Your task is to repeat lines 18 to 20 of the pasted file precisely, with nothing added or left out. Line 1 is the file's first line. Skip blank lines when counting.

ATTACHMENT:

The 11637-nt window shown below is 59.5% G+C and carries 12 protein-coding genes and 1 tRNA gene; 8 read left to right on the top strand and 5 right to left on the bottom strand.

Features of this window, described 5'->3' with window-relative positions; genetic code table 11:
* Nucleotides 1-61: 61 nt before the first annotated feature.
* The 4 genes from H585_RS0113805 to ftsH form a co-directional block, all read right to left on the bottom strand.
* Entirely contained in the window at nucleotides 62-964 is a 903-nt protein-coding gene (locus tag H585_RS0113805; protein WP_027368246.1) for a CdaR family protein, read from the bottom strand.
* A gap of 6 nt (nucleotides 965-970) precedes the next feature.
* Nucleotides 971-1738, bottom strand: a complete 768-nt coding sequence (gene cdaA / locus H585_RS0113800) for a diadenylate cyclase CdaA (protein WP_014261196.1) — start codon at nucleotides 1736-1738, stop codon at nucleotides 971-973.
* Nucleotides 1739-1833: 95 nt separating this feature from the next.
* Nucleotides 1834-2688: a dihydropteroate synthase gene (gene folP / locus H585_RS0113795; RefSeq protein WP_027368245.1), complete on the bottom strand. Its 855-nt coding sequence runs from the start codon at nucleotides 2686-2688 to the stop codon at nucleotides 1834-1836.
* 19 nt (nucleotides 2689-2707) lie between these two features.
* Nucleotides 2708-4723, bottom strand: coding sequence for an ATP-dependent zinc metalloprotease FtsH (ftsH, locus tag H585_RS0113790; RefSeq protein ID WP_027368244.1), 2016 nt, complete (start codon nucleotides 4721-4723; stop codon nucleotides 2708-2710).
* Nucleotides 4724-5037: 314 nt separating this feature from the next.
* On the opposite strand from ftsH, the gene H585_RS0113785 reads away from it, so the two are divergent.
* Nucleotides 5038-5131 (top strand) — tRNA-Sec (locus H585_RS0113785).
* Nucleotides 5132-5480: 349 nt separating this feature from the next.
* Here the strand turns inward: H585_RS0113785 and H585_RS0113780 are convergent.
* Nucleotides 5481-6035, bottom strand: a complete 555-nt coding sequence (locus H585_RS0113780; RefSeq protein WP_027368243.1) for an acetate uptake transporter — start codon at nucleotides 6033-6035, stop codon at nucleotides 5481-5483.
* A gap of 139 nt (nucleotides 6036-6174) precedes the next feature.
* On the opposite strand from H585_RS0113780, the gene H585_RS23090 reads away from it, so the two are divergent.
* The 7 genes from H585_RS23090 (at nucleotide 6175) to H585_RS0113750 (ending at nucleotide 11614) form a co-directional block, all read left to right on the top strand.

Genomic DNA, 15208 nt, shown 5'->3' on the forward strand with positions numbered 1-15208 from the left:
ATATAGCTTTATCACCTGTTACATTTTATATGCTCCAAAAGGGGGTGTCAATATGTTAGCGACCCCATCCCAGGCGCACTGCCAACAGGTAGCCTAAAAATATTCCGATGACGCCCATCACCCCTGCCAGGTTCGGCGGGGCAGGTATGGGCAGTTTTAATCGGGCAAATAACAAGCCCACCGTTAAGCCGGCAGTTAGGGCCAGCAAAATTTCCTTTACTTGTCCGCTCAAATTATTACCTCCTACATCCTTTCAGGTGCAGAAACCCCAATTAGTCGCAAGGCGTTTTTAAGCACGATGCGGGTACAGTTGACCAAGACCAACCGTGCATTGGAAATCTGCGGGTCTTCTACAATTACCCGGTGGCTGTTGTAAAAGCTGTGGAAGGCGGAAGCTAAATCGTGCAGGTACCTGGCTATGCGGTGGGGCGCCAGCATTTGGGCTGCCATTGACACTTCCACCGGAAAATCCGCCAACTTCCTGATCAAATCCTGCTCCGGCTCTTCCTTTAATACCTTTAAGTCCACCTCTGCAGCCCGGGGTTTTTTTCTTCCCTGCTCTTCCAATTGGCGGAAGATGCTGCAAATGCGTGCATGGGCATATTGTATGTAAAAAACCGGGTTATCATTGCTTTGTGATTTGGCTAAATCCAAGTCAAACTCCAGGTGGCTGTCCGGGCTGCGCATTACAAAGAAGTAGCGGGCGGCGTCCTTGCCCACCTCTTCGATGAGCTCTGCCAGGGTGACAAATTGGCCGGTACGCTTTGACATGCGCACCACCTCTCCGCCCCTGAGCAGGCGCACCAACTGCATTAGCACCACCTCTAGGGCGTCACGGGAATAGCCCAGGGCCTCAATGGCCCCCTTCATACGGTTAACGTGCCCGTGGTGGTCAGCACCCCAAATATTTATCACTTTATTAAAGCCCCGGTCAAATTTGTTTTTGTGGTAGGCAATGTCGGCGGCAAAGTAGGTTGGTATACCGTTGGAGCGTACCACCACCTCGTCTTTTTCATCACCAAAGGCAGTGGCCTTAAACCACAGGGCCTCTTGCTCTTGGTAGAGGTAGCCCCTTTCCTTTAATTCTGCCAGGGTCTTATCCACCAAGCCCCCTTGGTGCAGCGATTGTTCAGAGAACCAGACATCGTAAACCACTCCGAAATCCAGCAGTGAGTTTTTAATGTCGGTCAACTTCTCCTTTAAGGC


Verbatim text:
* A gap of 139 nt (nucleotides 6036-6174) precedes the next feature.
* On the opposite strand from H585_RS0113780, the gene H585_RS23090 reads away from it, so the two are divergent.
* The 7 genes from H585_RS23090 (at nucleotide 6175) to H585_RS0113750 (ending at nucleotide 11614) form a co-directional block, all read left to right on the top strand.